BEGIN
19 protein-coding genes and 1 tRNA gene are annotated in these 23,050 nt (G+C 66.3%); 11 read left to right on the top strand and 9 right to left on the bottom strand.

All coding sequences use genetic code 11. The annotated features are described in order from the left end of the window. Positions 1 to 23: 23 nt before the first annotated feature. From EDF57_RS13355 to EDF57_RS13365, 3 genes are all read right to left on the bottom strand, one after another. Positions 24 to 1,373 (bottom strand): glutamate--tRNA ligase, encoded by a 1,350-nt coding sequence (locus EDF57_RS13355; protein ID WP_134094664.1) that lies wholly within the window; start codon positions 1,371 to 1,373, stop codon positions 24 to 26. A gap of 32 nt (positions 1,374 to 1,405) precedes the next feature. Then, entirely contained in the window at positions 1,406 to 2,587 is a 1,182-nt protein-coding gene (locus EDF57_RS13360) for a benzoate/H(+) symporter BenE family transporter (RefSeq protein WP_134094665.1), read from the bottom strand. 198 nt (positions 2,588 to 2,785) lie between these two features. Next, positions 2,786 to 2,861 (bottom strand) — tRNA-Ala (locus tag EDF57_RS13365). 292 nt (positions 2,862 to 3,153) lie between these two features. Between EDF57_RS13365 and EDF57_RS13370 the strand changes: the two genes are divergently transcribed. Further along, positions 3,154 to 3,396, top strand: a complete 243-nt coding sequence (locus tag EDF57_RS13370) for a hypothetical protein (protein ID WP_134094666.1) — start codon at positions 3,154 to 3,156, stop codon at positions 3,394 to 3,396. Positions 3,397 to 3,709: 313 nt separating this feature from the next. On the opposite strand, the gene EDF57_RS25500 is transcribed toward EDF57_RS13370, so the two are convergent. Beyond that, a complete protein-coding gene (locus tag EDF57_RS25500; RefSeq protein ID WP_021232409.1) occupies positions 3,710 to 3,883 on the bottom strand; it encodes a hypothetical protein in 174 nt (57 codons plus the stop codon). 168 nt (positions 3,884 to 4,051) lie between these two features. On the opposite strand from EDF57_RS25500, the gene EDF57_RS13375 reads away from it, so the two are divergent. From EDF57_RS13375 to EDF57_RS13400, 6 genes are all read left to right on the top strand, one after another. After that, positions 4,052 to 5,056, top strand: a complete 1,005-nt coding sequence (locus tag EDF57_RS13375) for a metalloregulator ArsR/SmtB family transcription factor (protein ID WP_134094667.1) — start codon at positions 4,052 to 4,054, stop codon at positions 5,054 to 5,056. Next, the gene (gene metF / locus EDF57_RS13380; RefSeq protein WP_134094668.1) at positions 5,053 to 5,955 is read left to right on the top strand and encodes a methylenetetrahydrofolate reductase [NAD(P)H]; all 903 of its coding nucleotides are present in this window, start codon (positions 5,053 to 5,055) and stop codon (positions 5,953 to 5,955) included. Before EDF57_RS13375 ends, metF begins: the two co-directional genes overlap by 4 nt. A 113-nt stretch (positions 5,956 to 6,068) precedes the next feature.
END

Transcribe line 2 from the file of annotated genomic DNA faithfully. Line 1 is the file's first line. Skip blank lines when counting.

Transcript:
All coding sequences use genetic code 11. The annotated features are described in order from the left end of the window. Positions 1 to 23: 23 nt before the first annotated feature. From EDF57_RS13355 to EDF57_RS13365, 3 genes are all read right to left on the bottom strand, one after another. Positions 24 to 1,373 (bottom strand): glutamate--tRNA ligase, encoded by a 1,350-nt coding sequence (locus EDF57_RS13355; protein ID WP_134094664.1) that lies wholly within the window; start codon positions 1,371 to 1,373, stop codon positions 24 to 26. A gap of 32 nt (positions 1,374 to 1,405) precedes the next feature. Then, entirely contained in the window at positions 1,406 to 2,587 is a 1,182-nt protein-coding gene (locus EDF57_RS13360) for a benzoate/H(+) symporter BenE family transporter (RefSeq protein WP_134094665.1), read from the bottom strand. 198 nt (positions 2,588 to 2,785) lie between these two features. Next, positions 2,786 to 2,861 (bottom strand) — tRNA-Ala (locus tag EDF57_RS13365). 292 nt (positions 2,862 to 3,153) lie between these two features. Between EDF57_RS13365 and EDF57_RS13370 the strand changes: the two genes are divergently transcribed. Further along, positions 3,154 to 3,396, top strand: a complete 243-nt coding sequence (locus tag EDF57_RS13370) for a hypothetical protein (protein ID WP_134094666.1) — start codon at positions 3,154 to 3,156, stop codon at positions 3,394 to 3,396. Positions 3,397 to 3,709: 313 nt separating this feature from the next. On the opposite strand, the gene EDF57_RS25500 is transcribed toward EDF57_RS13370, so the two are convergent. Beyond that, a complete protein-coding gene (locus tag EDF57_RS25500; RefSeq protein ID WP_021232409.1) occupies positions 3,710 to 3,883 on the bottom strand; it encodes a hypothetical protein in 174 nt (57 codons plus the stop codon). 168 nt (positions 3,884 to 4,051) lie between these two features. On the opposite strand from EDF57_RS25500, the gene EDF57_RS13375 reads away from it, so the two are divergent. From EDF57_RS13375 to EDF57_RS13400, 6 genes are all read left to right on the top strand, one after another. After that, positions 4,052 to 5,056, top strand: a complete 1,005-nt coding sequence (locus tag EDF57_RS13375) for a metalloregulator ArsR/SmtB family transcription factor (protein ID WP_134094667.1) — start codon at positions 4,052 to 4,054, stop codon at positions 5,054 to 5,056. Next, the gene (gene metF / locus EDF57_RS13380; RefSeq protein WP_134094668.1) at positions 5,053 to 5,955 is read left to right on the top strand and encodes a methylenetetrahydrofolate reductase [NAD(P)H]; all 903 of its coding nucleotides are present in this window, start codon (positions 5,053 to 5,055) and stop codon (positions 5,953 to 5,955) included. Before EDF57_RS13375 ends, metF begins: the two co-directional genes overlap by 4 nt. A 113-nt stretch (positions 5,956 to 6,068) precedes the next feature.